Here's a well-written article on the soon-to-be lost option of VBAC that does a great job of highlighting the erroneous reasons hospitals and doctors report on why they don't offer VBAC.
This is one of my favorite parts:
In 1999, after several high-profile cases in which women undergoing VBAC ruptured their uterus, the American College of Obstetricians and Gynecologists (ACOG) changed its guidelines from stipulating that surgeons and anesthesiologists should be "readily available" during a VBAC to "immediately available." "Our goal wasn't to narrow the scope of patients who would be eligible, but to make it safe," says Dr. Carolyn Zelop, co-author of ACOG's most recent VBAC guidelines.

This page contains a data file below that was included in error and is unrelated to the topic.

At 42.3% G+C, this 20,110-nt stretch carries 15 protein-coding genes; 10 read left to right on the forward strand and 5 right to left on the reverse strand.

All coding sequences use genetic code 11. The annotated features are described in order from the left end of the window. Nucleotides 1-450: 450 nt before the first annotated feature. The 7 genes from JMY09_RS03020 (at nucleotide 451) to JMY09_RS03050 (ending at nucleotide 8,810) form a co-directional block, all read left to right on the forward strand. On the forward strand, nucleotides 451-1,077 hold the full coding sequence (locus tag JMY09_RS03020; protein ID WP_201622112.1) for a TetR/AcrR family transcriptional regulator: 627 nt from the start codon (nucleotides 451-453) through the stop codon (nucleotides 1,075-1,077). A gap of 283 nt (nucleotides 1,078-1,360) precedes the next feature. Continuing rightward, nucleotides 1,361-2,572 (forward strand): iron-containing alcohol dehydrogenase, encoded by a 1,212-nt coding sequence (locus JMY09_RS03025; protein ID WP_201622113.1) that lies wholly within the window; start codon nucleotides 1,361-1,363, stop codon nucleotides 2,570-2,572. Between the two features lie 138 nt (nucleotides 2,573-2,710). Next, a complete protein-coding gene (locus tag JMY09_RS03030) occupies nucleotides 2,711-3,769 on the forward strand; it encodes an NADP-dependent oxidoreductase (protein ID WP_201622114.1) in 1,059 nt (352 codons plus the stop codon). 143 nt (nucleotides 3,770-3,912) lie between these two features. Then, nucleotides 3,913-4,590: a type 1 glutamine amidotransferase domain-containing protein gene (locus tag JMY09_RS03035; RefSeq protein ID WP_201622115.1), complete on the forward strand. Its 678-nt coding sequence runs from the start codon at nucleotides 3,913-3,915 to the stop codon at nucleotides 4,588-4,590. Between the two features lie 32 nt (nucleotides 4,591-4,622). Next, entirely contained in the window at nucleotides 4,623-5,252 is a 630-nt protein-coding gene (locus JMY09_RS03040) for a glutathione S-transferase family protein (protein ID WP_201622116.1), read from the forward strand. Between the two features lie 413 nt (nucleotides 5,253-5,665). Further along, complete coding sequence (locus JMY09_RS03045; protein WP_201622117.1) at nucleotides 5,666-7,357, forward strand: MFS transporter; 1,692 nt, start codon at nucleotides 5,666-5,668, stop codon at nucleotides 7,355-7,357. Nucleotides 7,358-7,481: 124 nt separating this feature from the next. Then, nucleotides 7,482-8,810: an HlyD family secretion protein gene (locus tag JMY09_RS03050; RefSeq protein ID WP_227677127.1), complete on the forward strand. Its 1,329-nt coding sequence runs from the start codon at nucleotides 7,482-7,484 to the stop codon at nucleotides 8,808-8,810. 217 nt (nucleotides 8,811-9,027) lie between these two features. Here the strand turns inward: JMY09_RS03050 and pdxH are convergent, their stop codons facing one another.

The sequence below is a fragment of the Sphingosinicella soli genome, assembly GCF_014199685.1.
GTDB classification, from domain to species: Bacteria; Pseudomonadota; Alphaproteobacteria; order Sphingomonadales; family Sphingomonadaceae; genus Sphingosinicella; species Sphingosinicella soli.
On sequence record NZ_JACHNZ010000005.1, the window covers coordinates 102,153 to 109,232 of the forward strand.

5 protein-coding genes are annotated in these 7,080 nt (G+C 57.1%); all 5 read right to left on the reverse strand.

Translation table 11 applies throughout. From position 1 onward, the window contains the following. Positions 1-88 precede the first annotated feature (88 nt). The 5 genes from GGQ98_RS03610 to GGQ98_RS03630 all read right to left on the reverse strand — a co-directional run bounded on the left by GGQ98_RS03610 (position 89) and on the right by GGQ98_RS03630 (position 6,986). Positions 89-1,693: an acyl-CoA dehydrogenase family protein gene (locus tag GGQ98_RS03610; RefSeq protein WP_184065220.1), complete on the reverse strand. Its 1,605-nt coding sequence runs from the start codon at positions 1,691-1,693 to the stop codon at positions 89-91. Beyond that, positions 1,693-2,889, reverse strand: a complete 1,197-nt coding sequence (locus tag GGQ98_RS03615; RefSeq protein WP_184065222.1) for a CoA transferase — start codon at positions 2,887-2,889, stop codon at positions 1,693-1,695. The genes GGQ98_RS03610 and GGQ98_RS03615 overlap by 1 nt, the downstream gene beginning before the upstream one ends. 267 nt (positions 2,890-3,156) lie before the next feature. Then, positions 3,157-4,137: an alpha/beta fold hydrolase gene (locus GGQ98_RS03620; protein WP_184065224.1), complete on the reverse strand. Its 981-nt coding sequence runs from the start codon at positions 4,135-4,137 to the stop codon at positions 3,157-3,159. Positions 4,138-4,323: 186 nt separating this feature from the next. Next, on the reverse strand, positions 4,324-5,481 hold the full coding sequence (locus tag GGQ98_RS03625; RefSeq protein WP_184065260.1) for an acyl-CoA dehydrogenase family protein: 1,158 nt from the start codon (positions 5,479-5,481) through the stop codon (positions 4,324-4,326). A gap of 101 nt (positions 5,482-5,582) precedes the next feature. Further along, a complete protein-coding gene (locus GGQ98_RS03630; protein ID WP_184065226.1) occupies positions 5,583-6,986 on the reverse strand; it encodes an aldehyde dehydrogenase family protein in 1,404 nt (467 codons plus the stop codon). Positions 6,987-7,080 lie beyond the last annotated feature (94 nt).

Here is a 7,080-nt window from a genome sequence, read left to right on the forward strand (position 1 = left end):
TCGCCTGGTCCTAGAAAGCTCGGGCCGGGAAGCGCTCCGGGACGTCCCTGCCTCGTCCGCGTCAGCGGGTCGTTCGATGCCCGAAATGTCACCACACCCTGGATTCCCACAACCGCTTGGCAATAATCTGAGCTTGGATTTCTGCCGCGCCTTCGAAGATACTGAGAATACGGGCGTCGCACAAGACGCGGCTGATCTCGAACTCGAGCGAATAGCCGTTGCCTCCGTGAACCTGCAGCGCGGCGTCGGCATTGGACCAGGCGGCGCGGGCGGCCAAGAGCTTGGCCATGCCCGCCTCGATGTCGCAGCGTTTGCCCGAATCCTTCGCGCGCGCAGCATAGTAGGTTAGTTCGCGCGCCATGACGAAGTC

I wonder how much longer it will take before ACOG realizes that in their efforts to "make it safe", they'd caused more harm than help.
Unfortunately, I don't think it will be any time soon.